Running a successful veterinary practice involves more than providing quality pet care. Your business also needs exceptional veterinary business management — overseeing the business side of your practice to ensure sustainable profitability and long-term success. 

Whether you hire a certified veterinary practice manager or assign a front desk receptionist to complete these tasks, you need a detailed business plan that addresses every aspect of running a compliant, profitable vet clinic and sets clear goals for the future. Then, you’ll have the framework to manage your vet practice well over time.

You may also need a business plan if you’re looking to secure funding through a grant, private investment, or bank loan. Learn the essential components of a veterinary business plan and tips to help yours succeed. 

Elements of a Veterinary Business Management Plan

A business management plan is a tool to set up the future operations of your veterinary practice. Your veterinary practice management plan should address all of the following:


In the past, providing excellent animal care may have been enough to run a successful veterinary practice. But today, your practice must compete for business with the other vet clinics in your area to stay afloat. You need effective veterinary marketing strategies to reach potential patients and get your name out there. 

Your veterinary business plan should list the marketing strategies that are currently active and the ones you plan to initiate in the future. These may include digital marketing strategies such as:

  • PPC ads
  • Social media marketing
  • Email marketing
  • Search engine optimization

They may also include traditional strategies such as:

  • Print ads
  • Billboards
  • Mailers

The more detail you include in your business plan, the better. Be sure to include the goals of each strategy, the budget, and any data about their performance. 

Human Resources

Many vet clinics don’t have dedicated human resources departments. Instead, the practice owner handles any HR issues directly. Because of this lack of actual HR training and planning, many practices don’t have the infrastructure to address HR issues when they arise. 

An effective business plan within the veterinary profession includes details about how your practice will resolve conflicts and overcome challenges in the workplace. It addresses:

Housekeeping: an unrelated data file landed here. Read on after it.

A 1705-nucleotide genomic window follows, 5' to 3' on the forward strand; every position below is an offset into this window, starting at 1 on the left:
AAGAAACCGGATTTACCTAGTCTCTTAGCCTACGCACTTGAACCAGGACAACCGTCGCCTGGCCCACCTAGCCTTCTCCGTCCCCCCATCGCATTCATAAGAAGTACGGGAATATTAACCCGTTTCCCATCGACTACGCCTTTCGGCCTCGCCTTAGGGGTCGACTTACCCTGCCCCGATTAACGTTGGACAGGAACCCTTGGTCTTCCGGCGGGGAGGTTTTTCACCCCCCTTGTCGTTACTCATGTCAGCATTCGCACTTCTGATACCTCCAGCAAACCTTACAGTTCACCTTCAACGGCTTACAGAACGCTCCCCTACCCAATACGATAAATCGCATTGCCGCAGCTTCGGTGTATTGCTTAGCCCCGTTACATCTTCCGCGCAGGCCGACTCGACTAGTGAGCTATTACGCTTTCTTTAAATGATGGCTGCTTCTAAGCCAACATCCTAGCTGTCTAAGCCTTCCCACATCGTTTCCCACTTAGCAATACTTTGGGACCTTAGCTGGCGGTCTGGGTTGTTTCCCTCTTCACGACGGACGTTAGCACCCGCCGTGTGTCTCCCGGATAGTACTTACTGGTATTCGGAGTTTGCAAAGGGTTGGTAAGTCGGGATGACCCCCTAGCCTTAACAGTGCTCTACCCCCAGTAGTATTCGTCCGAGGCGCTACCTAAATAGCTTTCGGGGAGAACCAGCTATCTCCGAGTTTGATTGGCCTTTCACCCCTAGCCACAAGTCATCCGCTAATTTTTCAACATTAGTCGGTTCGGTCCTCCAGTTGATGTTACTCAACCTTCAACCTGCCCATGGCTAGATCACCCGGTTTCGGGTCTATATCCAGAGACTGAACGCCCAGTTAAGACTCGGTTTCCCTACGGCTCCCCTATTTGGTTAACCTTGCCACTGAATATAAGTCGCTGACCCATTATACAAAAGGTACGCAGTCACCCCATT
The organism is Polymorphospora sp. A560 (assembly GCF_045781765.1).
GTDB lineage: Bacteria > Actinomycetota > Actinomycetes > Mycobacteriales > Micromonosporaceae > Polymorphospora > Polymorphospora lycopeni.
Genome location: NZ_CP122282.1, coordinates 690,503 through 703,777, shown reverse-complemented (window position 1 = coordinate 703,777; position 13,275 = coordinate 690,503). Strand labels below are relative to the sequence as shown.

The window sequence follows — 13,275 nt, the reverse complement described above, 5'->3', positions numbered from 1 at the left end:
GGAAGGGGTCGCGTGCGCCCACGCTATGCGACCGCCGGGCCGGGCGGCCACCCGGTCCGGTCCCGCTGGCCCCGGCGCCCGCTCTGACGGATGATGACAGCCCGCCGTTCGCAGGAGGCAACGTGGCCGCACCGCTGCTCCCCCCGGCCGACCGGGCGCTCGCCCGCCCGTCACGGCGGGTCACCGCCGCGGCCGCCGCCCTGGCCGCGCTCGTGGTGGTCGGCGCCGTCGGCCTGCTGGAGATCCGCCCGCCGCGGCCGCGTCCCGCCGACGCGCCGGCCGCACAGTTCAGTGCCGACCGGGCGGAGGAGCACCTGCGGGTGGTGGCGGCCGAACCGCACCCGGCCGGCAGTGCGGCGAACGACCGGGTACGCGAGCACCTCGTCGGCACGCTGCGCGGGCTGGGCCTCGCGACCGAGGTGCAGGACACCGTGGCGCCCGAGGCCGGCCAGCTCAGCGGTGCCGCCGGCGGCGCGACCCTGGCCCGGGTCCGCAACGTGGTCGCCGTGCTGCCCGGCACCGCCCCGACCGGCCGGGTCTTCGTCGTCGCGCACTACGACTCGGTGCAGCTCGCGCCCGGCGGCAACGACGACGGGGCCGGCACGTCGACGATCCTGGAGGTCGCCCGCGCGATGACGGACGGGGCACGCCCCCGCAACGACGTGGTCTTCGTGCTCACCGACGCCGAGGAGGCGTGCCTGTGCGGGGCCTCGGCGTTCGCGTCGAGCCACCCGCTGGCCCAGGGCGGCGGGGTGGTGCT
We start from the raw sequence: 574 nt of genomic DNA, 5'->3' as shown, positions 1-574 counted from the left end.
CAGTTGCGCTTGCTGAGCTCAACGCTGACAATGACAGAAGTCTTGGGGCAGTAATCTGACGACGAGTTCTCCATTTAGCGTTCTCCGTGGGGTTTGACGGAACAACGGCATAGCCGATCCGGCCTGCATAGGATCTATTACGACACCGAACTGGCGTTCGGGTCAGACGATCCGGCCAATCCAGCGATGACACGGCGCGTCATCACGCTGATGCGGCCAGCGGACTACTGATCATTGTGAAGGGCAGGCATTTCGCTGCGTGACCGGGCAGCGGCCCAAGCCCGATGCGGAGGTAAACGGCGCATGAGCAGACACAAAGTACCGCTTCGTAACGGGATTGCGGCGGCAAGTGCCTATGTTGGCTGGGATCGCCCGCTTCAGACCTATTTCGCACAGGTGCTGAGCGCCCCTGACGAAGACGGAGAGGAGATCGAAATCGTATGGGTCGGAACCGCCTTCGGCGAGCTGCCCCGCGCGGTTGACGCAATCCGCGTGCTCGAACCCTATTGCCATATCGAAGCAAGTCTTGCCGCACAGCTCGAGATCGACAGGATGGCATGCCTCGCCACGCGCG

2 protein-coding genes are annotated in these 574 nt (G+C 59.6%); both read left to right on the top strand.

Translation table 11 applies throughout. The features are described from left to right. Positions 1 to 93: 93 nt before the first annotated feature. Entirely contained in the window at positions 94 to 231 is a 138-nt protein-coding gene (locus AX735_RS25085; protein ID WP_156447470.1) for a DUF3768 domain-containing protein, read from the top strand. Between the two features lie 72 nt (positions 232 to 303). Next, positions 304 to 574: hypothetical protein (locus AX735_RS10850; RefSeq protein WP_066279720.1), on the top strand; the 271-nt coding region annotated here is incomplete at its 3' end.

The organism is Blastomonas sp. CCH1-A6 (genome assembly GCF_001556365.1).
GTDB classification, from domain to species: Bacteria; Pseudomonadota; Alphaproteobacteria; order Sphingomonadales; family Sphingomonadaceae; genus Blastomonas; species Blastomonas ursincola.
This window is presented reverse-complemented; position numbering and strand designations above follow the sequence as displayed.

• The hiring and firing processes
  • Employee payroll and benefits
  • Conflict management strategies
  • Staff retention strategies
  • Processes for working with current veterinary students and hiring recent graduates


Your practice’s finances are your lifeline. As such, your veterinary practice business plan should address your current financial standing, financial goals, and steps to achieve those goals. 

At a minimum, include the following financial data in your plan:

  • Balance sheets
  • Profit and loss statements
  • Cash flow statements
  • Income statements
  • Tax returns

Including all of this information in your business plan can ensure that you have a solid understanding of your finances moving forward.

The American Animal Hospital Association has a helpful Chart of Accounts specifically designed for companion-animal practices that you can use to make more sense of your financial figures and how they relate to your practice’s success. You can also look to the American Veterinary Medical Association’s Pricing Strategy to ensure that your pricing reflects your value-based medical services. 

Spend ample time fleshing out the financial section of your veterinary business management plan. 


What equipment does your veterinary practice need to optimize animal welfare, use effective communication with pet parents, and avoid wasting time on administrative tasks? Make a list of all your equipment — both physical medical equipment and software — and detail how they contribute to your practice’s goals. 

If your practice doesn’t currently use veterinary practice management software, consider adding this tool to your repertoire. A veterinary practice management program can help you streamline communication with pet parents, appointments, payments, and more. 

For example, Weave’s Vet Software includes comprehensive features to help you keep in touch with clients and simplify daily tasks, such as:

  • Phones
  • Texting
  • Scheduling
  • Forms
  • Web assistant
  • Reviews